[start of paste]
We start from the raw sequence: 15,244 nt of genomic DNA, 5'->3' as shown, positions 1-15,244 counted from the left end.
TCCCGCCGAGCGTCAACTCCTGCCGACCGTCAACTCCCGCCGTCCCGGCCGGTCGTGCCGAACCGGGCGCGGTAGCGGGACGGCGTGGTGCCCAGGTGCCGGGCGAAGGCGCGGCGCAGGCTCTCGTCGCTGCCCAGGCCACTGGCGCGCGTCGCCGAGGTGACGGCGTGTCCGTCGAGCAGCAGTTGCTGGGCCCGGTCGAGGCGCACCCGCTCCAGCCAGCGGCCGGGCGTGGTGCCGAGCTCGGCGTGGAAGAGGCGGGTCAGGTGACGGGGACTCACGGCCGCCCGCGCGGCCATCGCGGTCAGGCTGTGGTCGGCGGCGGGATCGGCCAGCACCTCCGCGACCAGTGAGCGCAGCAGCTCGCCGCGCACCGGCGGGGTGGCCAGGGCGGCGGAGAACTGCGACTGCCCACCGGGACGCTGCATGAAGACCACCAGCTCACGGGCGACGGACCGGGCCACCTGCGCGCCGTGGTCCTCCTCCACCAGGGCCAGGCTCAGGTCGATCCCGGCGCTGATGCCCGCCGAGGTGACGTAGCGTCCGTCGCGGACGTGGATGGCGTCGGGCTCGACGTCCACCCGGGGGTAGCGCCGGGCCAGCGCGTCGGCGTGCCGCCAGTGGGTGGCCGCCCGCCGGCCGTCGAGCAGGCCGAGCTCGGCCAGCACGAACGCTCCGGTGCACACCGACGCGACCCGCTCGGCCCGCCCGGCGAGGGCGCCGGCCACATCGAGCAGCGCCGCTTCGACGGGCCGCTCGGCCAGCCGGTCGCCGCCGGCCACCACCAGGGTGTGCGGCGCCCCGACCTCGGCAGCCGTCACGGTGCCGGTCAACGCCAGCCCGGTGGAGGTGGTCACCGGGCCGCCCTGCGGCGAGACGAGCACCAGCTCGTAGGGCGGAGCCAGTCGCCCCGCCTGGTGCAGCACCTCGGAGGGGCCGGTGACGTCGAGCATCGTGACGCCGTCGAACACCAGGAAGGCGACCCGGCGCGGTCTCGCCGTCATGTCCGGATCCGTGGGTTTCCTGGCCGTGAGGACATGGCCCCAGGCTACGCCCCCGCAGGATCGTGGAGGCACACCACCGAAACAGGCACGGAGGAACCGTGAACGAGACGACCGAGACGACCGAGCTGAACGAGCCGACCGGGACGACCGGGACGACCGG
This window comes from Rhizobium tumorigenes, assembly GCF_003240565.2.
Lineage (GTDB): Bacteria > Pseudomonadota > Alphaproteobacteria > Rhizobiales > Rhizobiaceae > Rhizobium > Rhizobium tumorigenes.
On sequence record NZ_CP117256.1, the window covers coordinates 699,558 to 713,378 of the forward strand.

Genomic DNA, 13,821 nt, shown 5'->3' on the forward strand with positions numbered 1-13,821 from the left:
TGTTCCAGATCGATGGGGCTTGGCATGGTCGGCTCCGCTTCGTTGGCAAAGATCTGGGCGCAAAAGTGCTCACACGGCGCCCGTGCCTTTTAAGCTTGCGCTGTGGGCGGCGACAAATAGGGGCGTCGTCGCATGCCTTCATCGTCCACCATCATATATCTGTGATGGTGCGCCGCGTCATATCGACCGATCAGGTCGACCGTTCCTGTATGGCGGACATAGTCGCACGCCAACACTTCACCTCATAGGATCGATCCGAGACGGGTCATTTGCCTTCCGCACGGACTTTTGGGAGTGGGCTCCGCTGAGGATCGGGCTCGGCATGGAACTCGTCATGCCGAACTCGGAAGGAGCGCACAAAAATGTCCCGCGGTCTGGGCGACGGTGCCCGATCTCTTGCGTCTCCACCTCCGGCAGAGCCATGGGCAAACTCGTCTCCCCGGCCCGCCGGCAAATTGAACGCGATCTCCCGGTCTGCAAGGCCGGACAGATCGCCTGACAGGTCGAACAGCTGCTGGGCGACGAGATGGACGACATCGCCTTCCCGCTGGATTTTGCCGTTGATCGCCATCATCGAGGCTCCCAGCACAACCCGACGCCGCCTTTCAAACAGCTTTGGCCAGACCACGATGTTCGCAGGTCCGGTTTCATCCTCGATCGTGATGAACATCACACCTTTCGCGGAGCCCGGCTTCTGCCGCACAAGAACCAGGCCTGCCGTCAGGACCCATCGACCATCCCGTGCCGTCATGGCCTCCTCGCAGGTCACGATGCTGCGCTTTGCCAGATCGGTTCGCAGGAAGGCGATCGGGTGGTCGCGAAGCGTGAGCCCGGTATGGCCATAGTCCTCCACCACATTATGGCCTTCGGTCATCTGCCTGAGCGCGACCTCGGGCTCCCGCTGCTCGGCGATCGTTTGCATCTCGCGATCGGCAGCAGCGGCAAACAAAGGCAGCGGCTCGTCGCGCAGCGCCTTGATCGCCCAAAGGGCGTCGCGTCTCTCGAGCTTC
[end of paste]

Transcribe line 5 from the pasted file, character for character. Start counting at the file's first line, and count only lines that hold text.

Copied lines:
On sequence record NZ_CP117256.1, the window covers coordinates 699,558 to 713,378 of the forward strand.